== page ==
News Release Article from  Foreign Affairs, Trade and Development Canada

Archived - New Free Trade Deal Caps Successful Year for Canada in Global Commerce

Archived Content

Information identified as archived is provided for reference, research or recordkeeping purposes. It is not subject to the Government of Canada Web Standards and has not been altered or updated since it was archived. Please contact us to request a format other than those available.

June 7, 2007
No. 76
The Honourable David Emerson, Minister of International Trade and Minister for the
Pacific Gateway and the Vancouver-Whistler Olympics, today welcomed the conclusion
of free trade negotiations with the European Free Trade Association (EFTA) countries
of Iceland, Norway, Switzerland and Liechtenstein. He also announced the launch of
free trade negotiations with Colombia and Peru and with the Dominican Republic. The
Minister highlighted these and other global commerce achievements in a speech
delivered on the occasion of International Trade Day
(http://www.international.gc.ca/commerce/sot/menu-en.asp).
"One year ago, I argued that as a trading nation, Canada cannot be complacent when it
comes to actively engaging in the new global economy," said Minister Emerson. "The
conclusion of negotiations toward our first free trade agreement in six years caps off a
good year for Canada on the trade front. But much work remains and I look forward to
further progress in securing Canada's place as a global trade leader."
The Minister noted that when implemented, the free trade agreement (FTA) with EFTA,
Canada's first with European countries, will confer a distinct competitive advantage to
Canadian business by providing preferential access to an important market. He added
that this FTA will provide a strategic platform for Canadians to expand commercial ties
throughout Europe.
Minister Emerson also welcomed the launch of FTA negotiations with Peru and
Colombia, two members of the Andean Community, and with the Dominican Republic,
noting that officials will be meeting for the first rounds of formal talks in the coming
weeks.
"The government has signalled its intention to re-engage with Latin America and the
Caribbean," said the Minister. "Strengthening commercial ties with key partners is an
important element of our strategy for the Americas."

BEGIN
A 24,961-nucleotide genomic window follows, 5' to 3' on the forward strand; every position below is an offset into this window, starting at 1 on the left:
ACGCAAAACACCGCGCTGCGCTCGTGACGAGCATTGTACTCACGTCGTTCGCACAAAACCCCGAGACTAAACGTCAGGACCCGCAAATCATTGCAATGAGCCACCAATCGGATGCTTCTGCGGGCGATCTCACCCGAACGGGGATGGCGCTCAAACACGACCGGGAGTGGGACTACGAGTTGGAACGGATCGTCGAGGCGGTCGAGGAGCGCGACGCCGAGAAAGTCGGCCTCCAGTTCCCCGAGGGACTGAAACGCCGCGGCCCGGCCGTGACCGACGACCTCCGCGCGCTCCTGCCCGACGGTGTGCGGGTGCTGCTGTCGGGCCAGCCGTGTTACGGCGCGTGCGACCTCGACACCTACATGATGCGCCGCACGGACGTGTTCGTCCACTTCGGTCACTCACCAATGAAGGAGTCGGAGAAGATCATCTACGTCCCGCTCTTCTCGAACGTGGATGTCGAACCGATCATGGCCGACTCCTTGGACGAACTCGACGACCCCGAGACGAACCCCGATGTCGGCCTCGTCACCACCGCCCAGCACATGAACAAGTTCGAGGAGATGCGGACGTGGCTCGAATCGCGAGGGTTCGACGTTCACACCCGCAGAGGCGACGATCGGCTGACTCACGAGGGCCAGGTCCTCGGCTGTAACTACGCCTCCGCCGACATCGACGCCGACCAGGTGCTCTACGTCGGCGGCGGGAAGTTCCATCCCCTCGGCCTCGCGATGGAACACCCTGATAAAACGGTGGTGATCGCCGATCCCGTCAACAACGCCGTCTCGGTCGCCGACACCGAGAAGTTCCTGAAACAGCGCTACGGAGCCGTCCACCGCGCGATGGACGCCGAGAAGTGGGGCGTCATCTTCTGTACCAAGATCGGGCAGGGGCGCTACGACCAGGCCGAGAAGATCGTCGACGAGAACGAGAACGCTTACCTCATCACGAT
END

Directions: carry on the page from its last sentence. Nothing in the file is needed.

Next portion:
The government will continue to actively engage stakeholders to ensure that their
interests and concerns are taken into account during the negotiations.
The government is pursuing new trade and investment arrangements with key partners
in Europe, in the Americas and in Asia with the goal of creating the right conditions for
Canadian business to compete internationally, as outlined in the government's
Advantage Canada plan.
Canada and EFTA countries will work to complete the necessary steps to implement
the agreement as soon as possible.
Minister Emerson also marked International Trade Day by launching, on behalf of
Foreign Affairs and International Trade Canada, two annual publications: the Eighth
Annual Report on Canada's State of Trade, which reviews Canada's performance in
international trade and investment in 2006, and Canada's International Market Access
Report 2007.
Every year, International Trade Day brings together the business community, senior
government officials, industry stakeholders and academics to discuss issues and
priorities in international trade and economics.
Backgrounders are attached on the Canada-EFTA free trade agreement; the initiation
of FTA negotiations with the Andean Community countries of Colombia and Peru and
with the Dominican Republic; and the Eighth Annual Report on Canada's State of
Trade.
- 30 -
For further information, media representatives may contact:
Jennifer Chiu
Press Secretary
Office of the Minister of International Trade and Minister for the Pacific Gateway and
the Vancouver-Whistler Olympics
613-992-7332
Trade Media Relations Office